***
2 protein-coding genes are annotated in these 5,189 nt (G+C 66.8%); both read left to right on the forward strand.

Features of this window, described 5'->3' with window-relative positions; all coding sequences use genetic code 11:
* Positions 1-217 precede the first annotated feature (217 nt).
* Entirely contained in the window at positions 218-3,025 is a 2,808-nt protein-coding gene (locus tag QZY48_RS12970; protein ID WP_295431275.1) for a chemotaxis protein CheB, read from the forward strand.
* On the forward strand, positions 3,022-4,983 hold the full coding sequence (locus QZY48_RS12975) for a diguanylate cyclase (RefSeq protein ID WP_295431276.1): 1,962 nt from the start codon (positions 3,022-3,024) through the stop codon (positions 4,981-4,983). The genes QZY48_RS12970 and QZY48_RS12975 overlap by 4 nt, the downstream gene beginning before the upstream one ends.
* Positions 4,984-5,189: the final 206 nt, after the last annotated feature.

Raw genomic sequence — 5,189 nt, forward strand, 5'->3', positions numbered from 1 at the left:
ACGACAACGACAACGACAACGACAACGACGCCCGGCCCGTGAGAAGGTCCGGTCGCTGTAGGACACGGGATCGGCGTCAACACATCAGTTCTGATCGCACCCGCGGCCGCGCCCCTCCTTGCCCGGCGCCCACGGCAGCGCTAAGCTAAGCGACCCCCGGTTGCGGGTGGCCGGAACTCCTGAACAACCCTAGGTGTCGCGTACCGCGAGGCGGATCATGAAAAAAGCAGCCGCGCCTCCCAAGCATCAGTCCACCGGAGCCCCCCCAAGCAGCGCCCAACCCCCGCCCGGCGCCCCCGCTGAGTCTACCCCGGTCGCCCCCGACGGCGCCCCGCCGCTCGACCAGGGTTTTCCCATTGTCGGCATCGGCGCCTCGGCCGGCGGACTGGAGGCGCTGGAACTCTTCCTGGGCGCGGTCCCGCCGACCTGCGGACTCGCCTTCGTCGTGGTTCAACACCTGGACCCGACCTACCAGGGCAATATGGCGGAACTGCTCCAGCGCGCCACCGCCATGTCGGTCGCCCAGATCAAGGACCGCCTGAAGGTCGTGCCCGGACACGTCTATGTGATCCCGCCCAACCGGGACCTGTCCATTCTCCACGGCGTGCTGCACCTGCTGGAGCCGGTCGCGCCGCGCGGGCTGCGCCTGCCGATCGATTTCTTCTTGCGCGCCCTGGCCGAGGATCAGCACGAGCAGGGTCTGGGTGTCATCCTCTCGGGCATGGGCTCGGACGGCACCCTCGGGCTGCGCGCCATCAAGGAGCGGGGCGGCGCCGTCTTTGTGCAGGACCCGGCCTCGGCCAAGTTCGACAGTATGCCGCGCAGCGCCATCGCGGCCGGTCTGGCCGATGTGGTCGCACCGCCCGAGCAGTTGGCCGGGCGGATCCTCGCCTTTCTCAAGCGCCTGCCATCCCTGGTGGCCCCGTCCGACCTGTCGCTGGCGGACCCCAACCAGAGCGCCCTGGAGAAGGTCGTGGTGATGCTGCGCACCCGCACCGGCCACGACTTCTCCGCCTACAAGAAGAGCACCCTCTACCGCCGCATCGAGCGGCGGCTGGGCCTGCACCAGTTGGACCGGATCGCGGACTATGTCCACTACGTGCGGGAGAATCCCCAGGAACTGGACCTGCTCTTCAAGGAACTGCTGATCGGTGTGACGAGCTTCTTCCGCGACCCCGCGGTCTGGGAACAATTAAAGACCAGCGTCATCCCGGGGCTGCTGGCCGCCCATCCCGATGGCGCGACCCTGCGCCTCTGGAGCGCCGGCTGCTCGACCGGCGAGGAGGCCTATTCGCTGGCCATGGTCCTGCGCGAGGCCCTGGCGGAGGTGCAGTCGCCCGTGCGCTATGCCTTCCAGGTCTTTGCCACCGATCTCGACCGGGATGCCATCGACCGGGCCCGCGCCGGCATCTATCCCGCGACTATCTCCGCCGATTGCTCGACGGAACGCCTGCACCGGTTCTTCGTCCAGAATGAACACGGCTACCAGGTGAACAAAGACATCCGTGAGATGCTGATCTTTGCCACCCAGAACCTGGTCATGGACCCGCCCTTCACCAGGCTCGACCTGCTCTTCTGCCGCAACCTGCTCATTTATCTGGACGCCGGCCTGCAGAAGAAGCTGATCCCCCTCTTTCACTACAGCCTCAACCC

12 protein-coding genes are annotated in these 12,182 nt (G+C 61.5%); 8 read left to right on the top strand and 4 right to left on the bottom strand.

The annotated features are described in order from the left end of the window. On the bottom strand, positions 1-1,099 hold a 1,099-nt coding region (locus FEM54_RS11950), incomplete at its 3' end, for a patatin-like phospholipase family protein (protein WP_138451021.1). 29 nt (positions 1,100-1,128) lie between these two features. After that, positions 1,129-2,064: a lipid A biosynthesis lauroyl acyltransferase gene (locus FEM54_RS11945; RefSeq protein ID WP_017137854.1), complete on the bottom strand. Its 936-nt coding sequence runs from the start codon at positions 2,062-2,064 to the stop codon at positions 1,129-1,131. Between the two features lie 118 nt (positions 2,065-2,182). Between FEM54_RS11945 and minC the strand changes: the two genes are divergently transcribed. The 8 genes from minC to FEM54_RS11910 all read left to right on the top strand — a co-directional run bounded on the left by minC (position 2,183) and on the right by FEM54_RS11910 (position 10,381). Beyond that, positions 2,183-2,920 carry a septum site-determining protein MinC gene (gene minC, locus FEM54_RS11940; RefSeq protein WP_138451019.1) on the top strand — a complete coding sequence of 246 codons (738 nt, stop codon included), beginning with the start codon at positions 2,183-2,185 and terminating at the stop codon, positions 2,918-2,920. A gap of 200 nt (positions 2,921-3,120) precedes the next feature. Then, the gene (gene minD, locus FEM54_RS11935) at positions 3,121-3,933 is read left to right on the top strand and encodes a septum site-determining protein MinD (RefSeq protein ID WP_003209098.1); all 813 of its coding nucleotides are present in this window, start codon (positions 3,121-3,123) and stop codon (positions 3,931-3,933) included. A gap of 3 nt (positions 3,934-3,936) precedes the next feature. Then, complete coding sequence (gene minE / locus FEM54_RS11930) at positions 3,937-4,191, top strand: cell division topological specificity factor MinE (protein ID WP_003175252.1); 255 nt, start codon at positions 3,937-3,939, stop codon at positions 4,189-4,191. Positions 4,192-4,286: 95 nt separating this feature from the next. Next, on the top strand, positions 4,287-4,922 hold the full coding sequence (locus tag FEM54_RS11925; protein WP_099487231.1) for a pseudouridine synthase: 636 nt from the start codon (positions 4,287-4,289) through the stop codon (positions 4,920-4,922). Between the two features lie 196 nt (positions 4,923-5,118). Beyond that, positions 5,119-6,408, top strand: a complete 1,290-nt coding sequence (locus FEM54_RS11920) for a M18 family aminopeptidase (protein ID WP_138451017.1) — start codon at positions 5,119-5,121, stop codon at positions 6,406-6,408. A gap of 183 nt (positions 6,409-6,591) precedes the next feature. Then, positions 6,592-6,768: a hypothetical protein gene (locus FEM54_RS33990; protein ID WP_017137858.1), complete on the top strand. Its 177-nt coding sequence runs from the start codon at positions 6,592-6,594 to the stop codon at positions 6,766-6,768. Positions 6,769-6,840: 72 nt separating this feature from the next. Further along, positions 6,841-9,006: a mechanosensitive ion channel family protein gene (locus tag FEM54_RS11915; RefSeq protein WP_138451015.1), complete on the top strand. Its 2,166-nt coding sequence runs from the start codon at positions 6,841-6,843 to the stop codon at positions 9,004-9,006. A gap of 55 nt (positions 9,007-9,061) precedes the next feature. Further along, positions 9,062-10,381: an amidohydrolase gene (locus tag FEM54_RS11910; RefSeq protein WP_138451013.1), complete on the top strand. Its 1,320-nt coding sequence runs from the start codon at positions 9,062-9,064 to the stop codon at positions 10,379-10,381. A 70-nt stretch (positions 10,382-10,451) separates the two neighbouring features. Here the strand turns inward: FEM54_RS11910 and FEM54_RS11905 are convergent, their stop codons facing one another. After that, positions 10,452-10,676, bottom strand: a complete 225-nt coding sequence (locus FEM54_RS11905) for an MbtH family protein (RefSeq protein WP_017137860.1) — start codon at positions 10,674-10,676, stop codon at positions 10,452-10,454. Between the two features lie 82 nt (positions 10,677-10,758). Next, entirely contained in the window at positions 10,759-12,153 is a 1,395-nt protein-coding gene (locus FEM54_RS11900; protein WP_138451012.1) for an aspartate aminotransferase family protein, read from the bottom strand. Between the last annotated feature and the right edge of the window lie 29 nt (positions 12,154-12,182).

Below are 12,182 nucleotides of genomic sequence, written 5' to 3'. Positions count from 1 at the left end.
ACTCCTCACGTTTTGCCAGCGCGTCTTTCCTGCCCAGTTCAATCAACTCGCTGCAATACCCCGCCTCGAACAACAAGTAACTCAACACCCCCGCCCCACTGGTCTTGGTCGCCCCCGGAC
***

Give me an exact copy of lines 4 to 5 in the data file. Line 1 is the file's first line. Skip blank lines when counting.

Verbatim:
* Entirely contained in the window at positions 218-3,025 is a 2,808-nt protein-coding gene (locus tag QZY48_RS12970; protein ID WP_295431275.1) for a chemotaxis protein CheB, read from the forward strand.
* On the forward strand, positions 3,022-4,983 hold the full coding sequence (locus QZY48_RS12975) for a diguanylate cyclase (RefSeq protein ID WP_295431276.1): 1,962 nt from the start codon (positions 3,022-3,024) through the stop codon (positions 4,981-4,983). The genes QZY48_RS12970 and QZY48_RS12975 overlap by 4 nt, the downstream gene beginning before the upstream one ends.